Book Tour: Broken Symmetry by Dan Rix
Eleven months after the father of sixteen-year-old Blaire Adams vanished without a trace, he’s found wandering outside The Scripps Research Institute vomiting blood and speaking gibberish, his sole possession a worn leather diary filled with an unrecognizable language. He has a message for her.
As he dies in her arms, he claims he never vanished. She vanished.
In a nearby military quarantine zone, scientists are being called in from around the world to sequence a previously unknown strain of DNA. Scientists…and soldiers.
When her father’s autopsy reveals a rare chromosomal disorder—a disorder, it turns out, she inherited—Blaire begins to suspect her father’s last words weren’t induced by amnesia. Like her dad, she has an additional set of instructions in her genes—instructions for what, doctors can’t say. Only one thing is certain: it’s what killed him…and it will kill her too.
But now she’s haunted by prophetic nightmares of the Yellowjacket—a young murderer, eyes the black of charcoal, who lures his victims to suicide without ever paying them a visit. The only clue she has to his handiwork is a lingering feeling of déjà vu. That, and the nagging suspicion that all she knows is a mirage. She is certain of two things—though it may mean confiding in the wrong side of good and evil, he has the answers she needs.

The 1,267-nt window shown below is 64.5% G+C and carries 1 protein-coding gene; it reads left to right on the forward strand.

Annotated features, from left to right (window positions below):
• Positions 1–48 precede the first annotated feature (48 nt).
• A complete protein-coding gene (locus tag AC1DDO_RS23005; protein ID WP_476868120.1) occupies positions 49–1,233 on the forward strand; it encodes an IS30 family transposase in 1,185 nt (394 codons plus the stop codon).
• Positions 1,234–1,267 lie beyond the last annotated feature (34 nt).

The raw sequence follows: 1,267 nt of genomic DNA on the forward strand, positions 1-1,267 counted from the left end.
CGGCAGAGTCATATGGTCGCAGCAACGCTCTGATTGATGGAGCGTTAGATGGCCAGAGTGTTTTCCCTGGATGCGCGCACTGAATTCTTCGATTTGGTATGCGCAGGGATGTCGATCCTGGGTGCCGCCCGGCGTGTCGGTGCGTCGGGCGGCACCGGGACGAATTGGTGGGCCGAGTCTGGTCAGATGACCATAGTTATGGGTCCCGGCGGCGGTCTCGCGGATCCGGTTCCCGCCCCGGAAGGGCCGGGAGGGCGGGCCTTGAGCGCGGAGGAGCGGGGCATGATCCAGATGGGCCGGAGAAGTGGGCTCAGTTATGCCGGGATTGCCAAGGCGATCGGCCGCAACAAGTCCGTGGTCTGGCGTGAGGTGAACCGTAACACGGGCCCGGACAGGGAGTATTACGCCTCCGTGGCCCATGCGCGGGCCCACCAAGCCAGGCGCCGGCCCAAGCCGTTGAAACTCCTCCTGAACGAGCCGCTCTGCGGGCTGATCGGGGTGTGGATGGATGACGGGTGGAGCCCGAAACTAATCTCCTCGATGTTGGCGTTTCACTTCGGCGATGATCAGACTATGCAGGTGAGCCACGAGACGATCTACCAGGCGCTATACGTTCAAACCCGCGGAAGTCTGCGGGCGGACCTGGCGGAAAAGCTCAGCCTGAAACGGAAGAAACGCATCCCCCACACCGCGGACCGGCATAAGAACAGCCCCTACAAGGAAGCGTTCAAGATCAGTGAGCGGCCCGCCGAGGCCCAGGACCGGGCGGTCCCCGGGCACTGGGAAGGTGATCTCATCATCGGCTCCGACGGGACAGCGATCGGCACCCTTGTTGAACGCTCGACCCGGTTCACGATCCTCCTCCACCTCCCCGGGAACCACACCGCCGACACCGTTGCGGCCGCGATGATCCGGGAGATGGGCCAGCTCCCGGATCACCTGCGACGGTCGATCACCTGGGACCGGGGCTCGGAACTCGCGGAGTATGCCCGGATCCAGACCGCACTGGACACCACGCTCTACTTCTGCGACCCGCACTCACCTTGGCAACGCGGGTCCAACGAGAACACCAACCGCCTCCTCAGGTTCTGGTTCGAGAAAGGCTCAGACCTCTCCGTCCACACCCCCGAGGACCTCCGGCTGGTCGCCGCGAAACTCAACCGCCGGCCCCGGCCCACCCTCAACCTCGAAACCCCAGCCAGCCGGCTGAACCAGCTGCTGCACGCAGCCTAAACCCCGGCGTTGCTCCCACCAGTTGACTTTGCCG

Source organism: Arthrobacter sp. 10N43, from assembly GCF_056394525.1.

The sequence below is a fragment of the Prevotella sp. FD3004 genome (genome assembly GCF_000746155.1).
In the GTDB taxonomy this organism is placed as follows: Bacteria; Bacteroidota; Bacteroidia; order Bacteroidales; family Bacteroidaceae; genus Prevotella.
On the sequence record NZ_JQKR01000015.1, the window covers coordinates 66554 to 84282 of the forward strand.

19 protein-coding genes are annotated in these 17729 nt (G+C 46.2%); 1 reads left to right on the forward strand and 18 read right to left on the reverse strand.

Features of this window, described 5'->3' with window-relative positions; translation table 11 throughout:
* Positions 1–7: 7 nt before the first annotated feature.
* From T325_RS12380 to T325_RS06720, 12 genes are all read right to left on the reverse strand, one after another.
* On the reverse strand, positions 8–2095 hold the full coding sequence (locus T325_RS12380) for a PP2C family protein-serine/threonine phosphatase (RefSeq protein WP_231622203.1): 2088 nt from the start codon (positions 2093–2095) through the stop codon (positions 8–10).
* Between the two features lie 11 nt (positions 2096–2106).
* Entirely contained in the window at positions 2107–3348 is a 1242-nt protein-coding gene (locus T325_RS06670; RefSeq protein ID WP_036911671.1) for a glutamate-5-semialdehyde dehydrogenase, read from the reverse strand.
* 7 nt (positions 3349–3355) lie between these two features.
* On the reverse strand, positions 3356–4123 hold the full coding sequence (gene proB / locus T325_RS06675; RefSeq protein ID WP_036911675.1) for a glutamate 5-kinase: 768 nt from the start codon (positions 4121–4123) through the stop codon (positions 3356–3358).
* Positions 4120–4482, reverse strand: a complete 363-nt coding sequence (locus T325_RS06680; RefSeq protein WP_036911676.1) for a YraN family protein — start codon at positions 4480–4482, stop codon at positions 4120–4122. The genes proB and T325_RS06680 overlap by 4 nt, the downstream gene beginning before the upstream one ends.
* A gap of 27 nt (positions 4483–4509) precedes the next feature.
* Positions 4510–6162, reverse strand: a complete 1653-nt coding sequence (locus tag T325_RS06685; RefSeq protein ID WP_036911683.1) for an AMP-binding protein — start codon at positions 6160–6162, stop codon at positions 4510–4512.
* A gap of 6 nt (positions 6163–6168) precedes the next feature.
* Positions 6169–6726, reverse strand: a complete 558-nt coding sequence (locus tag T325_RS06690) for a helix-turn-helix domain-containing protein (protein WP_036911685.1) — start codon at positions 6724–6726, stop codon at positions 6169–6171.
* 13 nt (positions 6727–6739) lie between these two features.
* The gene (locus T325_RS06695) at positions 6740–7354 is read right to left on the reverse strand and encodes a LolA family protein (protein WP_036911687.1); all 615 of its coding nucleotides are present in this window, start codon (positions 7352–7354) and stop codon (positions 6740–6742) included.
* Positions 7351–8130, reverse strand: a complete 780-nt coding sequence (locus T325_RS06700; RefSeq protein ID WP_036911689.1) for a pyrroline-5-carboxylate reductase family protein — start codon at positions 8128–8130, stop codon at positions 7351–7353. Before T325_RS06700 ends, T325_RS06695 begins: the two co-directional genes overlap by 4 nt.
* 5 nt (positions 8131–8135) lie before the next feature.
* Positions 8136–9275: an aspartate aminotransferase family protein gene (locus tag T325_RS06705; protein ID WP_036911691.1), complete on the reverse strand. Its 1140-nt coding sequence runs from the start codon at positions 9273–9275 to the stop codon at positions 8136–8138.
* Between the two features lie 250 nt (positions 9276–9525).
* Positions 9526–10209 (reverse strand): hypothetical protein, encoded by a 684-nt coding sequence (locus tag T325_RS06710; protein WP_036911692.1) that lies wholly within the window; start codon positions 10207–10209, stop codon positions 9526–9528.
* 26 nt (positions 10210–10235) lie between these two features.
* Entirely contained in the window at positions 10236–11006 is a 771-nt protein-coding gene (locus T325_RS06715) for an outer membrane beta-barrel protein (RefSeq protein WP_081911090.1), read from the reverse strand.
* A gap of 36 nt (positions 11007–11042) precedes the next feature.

And he is recruiting her
Caveat: I haven’t quite finished reading — I know, I’m a terrible person and I’m posting a review before I’m done, but I’m trying to at least pretend I’m still on schedule even though this month has been chaotic.
I really loved the concept of this book, and it was pretty well put together. The set up was engaging, and the symmetries were well-designed. Really, this was all-together an excellent read.
The main character kind of bothered me. There were some inconsistencies I’d rather have done without: she’s an AP student but commented that she’d “heard of chromosomes” in a class. Speaking as a former AP student who didn’t even take AP Bio, I’m fairly certain that most AP students know what chromosomes are. Since this book targets a younger audience, I can understand wanting to have an explanation, but I wouldn’t have done it via the main character in quite that way. Similarly, I didn’t like several of the scenes at the beginning, where she’s behaving rashly, but I can mostly write that off as momentary insanity in light of what else was going on.
All in well, well-written and a good read!
Thanks to Oops! I Read Again Tours and Dan Rix for the review copy.
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